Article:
Cases for dealing Anthony exist. Strong ones. All along, yours truly has maintained that the Knicks must consider doing so too. They have no choice. Due diligence is necessary when dealing with potential flight risks.
Players in Anthony's position hold all the leverage; they have all the power. Teams must be prepared to change course on a whim should an impending free agent express irreversible displeasure.
Preparation, however, doesn't mean the Knicks should trade Anthony. This was never a matter of "they must"; it was "they must explore." There's a difference, and one that never mattered, because Anthony made it clear over All-Star weekend he wasn't going anywhere, according to the New York Post's Marc Berman:
I don’t think I’ll be traded. When is the trade deadline. [Thursday]? I don’t think there’s no way possible I’ll be traded. I don’t think they’re even considering it. If they feel they want to get rid of me, we’d already have had that conversation already. I don’t think that. I know for a fact I’m not being traded and I know for a fact I’m not going in there saying I want to be traded.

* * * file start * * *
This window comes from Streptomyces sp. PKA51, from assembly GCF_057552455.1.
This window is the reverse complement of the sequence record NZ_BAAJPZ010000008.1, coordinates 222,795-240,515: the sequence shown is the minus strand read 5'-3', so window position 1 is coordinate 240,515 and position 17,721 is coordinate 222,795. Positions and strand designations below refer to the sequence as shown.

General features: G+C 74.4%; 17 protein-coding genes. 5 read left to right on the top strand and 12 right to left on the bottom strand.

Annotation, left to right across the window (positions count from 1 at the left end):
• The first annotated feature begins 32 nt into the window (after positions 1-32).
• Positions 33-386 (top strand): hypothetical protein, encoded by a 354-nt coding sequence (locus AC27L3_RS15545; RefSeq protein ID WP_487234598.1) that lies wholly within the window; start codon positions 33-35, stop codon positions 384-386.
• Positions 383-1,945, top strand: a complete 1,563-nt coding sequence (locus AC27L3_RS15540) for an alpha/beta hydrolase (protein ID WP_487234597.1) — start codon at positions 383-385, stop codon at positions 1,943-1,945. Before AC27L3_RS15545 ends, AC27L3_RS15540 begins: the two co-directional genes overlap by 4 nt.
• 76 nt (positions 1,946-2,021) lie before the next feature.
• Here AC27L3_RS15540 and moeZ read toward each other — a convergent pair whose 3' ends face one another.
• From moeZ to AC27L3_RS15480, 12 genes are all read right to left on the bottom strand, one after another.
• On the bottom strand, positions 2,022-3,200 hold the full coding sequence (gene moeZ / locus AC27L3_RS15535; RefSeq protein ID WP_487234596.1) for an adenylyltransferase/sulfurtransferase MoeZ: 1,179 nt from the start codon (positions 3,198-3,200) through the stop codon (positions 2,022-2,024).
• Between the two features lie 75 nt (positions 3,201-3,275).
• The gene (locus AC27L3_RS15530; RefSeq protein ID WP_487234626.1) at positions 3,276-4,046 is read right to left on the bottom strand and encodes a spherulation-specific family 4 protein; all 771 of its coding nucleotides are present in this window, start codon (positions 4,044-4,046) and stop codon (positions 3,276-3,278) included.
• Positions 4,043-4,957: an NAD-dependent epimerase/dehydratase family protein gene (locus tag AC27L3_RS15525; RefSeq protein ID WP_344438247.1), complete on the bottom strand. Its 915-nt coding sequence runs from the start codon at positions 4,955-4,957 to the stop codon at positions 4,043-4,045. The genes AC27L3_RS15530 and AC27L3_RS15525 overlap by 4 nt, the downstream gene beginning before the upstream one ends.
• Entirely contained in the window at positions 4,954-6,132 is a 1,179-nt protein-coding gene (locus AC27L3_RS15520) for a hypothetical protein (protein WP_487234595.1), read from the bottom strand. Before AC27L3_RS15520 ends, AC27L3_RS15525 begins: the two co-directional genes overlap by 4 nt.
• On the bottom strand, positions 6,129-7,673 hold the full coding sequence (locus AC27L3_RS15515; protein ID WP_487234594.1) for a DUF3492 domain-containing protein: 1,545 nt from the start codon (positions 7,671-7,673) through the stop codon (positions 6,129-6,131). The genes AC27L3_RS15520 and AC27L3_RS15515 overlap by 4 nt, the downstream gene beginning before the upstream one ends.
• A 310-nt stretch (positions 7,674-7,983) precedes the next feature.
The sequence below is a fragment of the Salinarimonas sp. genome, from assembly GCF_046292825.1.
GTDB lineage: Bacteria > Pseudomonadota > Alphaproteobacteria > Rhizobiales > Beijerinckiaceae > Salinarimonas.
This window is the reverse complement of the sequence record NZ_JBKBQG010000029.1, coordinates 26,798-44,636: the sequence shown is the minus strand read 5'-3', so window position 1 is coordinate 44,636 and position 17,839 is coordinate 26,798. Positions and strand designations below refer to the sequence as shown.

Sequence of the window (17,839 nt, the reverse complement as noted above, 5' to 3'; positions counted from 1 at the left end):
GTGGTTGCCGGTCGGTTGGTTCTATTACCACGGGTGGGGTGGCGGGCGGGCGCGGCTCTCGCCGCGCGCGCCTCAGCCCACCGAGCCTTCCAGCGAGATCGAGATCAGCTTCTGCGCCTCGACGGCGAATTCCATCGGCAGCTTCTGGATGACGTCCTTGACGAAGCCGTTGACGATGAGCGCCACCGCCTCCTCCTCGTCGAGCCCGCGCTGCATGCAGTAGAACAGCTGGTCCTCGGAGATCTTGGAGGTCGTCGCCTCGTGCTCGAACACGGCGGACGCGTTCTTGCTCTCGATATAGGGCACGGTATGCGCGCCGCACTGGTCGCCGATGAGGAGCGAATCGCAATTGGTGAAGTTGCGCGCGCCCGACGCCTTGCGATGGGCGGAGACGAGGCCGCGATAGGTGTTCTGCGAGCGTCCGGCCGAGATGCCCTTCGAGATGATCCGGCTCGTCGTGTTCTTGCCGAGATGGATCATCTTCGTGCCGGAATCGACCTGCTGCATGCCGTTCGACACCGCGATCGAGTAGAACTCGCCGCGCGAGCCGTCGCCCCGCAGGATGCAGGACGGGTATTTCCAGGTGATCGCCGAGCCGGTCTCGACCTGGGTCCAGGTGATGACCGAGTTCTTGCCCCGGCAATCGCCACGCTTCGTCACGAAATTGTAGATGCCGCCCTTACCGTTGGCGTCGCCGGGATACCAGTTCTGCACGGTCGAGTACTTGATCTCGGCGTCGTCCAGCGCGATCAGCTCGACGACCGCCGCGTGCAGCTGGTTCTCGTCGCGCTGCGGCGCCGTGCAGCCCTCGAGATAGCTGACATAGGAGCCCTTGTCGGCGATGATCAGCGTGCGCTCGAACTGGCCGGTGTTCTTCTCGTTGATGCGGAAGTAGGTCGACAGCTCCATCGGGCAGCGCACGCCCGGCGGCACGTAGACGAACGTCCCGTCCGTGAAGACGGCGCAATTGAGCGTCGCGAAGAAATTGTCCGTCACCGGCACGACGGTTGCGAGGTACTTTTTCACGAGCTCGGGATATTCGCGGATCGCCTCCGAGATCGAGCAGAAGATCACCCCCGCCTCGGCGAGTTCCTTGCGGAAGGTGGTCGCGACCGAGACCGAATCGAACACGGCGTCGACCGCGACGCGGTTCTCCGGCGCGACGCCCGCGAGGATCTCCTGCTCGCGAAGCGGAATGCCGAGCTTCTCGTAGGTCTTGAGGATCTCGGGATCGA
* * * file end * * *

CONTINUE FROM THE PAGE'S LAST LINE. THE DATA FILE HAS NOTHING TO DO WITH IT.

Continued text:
Lack of legwork can usually be detrimental. In this case, New York's inaction is admirable, an adjective rarely associated with the Knicks' broken and oft-reckless business model.
Dealing Anthony, even when it was worth entertaining, was never going to solve everything. This close to the Feb. 20 trade deadline, knowing what they know, it's not going to solve anything.
For what the Knicks want, and for what their starving fanbase needs, retaining Anthony stands to strengthen and brighten a ruptured outlook more than trading him ever could.
Let's start with the obvious: What are the Knicks supposed to get?
Various trade scenarios have been floated, some of which make sense and others that don't. But it's never been about establishing sensible deals. It's been about pursuing realistic ones. And realistically, who or what are the Knicks supposed to net for a player like Anthony, who can leave whatever team he's traded to after this season?
General managers of sound mind won't entertain the notion of satisfying New York's need for draft picks, young prospects and financial relief when there's no guarantee Anthony is more than an expensive half-season rental.
What are the Knicks to do in that situation, then? Sell low? That defeats the purpose of controlled demolition.